Using Cognitive Psychology in UX Design: What to Know
Even if a website is spotless from the UI viewpoint, it could still deliver poor user experiences. Apart from their technical knowledge, UX developers also need to understand how the human mind works.
By learning how online visitors think and how they behave, you will be able to help them understand and interpret a digital product you are designing. Given that, it is not surprising at all that UX design and cognitive psychology are inseparable aspects of providing seamless user experiences.
Here are some basic cognitive psychology rules every UX designer should apply.
The Hick-Hyman law, or Hick’s law, explains that the time it takes for us to make a decision is directly impacted by the number of choices we have. Logically, increasing the number of choices will increase users’ decision time.
Hick’s law is particularly important to UX designers. No matter if they want to make a purchase online, read a blog post, or search for a company’s contact information, a visitor wants to find the desired content fast. Precisely because of that, you need to engage a user, provide seamless website experiences, and avoid overwhelming them. Your task as a UX designer is to synthesize the website information and keep users’ communication with a client’s website clear, logical, and consistent.
Remove Unnecessary Design Elements
Like I have mentioned above, every user landing on a website has a specific goal. When the website is cluttered with lots of content and too many design elements, it would be difficult to interpret and navigate through.
For starters, reduce the content on landing pages. Putting too much information on a single page may overwhelm a user and prevent them from reading its content. Above all, it may hide a page’s primary selling point and harm conversion rates. Talk to a client about their priorities and, based on them, reduce the website information. Instead of offering huge blocks of text, focus on breaking them up into smaller chunks.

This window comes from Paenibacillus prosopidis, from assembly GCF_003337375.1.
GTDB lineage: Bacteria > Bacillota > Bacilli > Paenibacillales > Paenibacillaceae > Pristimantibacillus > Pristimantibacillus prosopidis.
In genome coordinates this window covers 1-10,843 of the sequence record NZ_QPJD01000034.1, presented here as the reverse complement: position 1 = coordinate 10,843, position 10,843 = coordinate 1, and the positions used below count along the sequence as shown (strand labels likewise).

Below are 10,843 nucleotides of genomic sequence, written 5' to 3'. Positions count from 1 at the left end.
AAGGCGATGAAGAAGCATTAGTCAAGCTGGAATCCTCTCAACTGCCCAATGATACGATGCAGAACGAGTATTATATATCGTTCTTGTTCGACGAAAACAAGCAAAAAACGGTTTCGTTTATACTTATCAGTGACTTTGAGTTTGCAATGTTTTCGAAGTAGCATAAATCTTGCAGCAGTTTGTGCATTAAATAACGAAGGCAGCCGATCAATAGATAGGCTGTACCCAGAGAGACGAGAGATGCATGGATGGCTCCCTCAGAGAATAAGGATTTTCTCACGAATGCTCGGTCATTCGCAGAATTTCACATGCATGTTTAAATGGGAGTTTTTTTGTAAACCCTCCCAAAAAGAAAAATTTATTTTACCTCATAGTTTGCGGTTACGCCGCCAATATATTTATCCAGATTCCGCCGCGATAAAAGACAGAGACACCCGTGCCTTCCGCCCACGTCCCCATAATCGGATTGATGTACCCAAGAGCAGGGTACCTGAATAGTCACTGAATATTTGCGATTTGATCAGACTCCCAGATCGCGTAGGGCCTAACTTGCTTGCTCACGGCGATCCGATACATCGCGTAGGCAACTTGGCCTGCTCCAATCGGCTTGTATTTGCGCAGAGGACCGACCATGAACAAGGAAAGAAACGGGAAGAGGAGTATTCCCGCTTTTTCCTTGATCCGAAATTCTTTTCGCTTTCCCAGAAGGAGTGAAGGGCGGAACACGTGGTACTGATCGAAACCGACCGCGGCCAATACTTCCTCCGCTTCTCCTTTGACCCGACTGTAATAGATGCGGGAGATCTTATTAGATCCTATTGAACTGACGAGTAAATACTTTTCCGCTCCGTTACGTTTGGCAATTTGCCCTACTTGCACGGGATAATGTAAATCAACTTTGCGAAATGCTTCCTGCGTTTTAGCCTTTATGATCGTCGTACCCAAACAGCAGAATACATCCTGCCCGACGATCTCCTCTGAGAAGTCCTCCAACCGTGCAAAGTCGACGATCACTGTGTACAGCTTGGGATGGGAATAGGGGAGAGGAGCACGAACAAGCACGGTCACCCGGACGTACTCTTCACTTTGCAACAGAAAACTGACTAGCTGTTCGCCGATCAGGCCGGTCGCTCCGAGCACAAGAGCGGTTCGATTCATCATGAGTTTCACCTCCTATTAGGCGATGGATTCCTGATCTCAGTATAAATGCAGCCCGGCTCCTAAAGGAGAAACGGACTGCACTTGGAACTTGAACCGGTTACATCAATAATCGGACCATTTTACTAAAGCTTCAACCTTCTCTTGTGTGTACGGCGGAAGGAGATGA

You should always give every page a clear purpose. For example, when creating a landing page for a client, make sure it has a clear goal. Providing multiple CTAs on a single page will only confuse a user and prevent them from converting.
Finally, leave lots of white space to keep users focused. Avoid using multiple typography options, color palettes, high-contrast colors, links, images, and font sizes. You should also stop using frustrating auto-play videos.
A navigation bar is one of the most significant website elements and definitely the first thing a user will see when landing on a website page. This is why you should keep it simple. Instead of providing all website pages right away, you should first classify them under high-level categories and specific subcategories. Also, focus on optimizing your website navigation for mobile users. Keep it clear and intuitive, irrespective of the device a searcher uses.
Offer Visual and Progressive Onboarding
Never assume that website visitors know where to go next or what links to click. This is where you need to help them. Providing guided task completion is one of the best ways to convert visitors. Simply put, you offer a series of steps to prompt a user to interact with a website.
Apart from making user onboarding more gradual, you should also visualize their journeys. Start by creating unique icons to make a site easier to understand and more navigable. For example, Infostarters created custom icons for Reportz, a digital marketing reporting tool. This way, they helped them convey the right message through engaging visuals and create a more compelling interface.
Gestalt Visual Principles
Gestalt originates from the German word “Gestalt,” meaning “shape” or “form.” It is a cognitive psychology theory explores people’s perceptions of massive amounts of data they learn every day. Namely, when we perceive complex objects, we tend to group their elements and observe them as a whole.